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Athlete Profile: Lauren Mottel

Photograph+from+Lauren+Mottel.
Photograph from Lauren Mottel.

Photograph from Lauren Mottel.

Photograph from Lauren Mottel.

Stella W. '19, Writer

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Lauren Mottel has quite the schedule. A junior at Padua, she has balanced difficult courses and swimming for the school team since freshman year. She has powered through exhausting practices and competitions since the age of seven, and continues to swim despite multiple AP classes and the stress of college decisions. Throughout the difficulties, she has maintained a devotion to swimming worth admiring.

As with any sport, swimming has its ups and downs. “If you ask most swimmers, they will agree in saying there’s a love-hate relationship with the sport,” says Lauren. Describing it as requiring more “mental strength than physical,” Lauren explains how swimming has allowed her to push herself further than her limits (and patience), but the payoff ultimately being worth all the frustration. “Nothing compares to the feeling of getting a best time, the feeling of swimming the best race of your life, the feeling of accomplishment that comes the moment you hit the touchpad and finish the race.”

Nothing compares to the feeling of getting a best time, the feeling of swimming the best race of your life, the feeling of accomplishment that comes the moment you hit the touchpad and finish the race.”

— Lauren Mottel

Swimming is, of course, an individual effort, but Lauren feels a strong sense of connection to her fellow swimmers. “At States freshman year, I had gone under a minute in the 100 yard butterfly for the first time ever and had won the consolation final, and I was so ecstatic and surprised when I saw my time on the scoreboard that I hugged the girl in the lane next to me from Cape Henlopen, who I had never met in my life,” she says. “Even though it is mostly an individual sport, at its core, the support system made up of my wonderful teammates, coaches, and family is what helps me get through it all.”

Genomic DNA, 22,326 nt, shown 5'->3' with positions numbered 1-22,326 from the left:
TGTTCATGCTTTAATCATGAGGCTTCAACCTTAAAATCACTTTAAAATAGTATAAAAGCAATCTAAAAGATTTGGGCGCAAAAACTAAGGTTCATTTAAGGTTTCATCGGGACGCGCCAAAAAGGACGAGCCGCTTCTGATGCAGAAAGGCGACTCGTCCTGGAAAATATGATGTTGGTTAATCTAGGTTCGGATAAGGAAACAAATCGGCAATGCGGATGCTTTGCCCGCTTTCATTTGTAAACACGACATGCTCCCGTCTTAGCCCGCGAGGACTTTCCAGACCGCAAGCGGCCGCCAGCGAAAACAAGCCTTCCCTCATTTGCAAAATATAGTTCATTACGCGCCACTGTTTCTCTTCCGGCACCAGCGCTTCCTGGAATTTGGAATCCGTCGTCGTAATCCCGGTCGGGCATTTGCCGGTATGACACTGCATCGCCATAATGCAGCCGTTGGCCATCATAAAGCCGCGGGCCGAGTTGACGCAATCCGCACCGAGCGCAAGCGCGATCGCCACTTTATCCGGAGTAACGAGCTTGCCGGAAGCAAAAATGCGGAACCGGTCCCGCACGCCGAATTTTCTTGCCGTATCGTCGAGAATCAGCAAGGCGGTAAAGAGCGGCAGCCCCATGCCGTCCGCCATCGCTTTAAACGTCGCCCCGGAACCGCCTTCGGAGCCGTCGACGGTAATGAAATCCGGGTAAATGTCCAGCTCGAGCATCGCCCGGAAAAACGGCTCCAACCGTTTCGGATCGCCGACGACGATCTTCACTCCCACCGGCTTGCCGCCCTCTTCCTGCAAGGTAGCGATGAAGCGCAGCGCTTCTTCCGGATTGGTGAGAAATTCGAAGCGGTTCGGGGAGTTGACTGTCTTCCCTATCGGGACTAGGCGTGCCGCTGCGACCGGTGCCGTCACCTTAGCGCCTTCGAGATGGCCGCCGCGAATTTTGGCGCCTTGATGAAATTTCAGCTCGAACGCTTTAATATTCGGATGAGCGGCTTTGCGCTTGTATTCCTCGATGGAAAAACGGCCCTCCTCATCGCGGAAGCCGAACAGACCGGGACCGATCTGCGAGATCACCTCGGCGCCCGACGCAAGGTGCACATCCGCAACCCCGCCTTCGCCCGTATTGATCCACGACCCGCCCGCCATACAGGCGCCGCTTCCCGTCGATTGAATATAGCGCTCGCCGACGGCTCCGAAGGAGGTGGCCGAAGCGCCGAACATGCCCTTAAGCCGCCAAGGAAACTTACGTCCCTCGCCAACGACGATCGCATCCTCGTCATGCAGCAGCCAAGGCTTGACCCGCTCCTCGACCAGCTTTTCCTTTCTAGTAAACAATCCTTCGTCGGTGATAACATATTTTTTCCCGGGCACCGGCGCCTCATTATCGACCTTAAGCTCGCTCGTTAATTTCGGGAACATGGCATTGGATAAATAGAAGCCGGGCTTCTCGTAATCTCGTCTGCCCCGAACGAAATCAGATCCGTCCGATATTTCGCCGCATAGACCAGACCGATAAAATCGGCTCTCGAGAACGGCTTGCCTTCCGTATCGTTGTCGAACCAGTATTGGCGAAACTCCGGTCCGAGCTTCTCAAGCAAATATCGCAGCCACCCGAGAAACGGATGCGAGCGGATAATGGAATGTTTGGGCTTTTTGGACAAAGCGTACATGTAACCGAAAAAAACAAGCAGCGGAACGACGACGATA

A dedicated swimmer knows that swimming is not easy. It can be time-consuming, as well as exhausting, both mentally and physically. “It requires commitment and dedication,” says Lauren. “If I miss one practice, it will feel like I’m drowning the next day (an exaggeration, but still you get the idea).” And as anyone who has worked hard to improve in a sport or hobby will know, it can be discouraging. “It legitimately feels like rock bottom sometimes, with signs of improvement nowhere in sight,” she says. “Yet with patience and hard work, you eventually get out of that rut. One of my coach’s main sayings is, ‘If you do what you’ve always done, you’ll get what you’ve always gotten,’ and I remind myself of that quote every now and then to help get myself out of that rut and work towards improvement from a new angle and perspective.”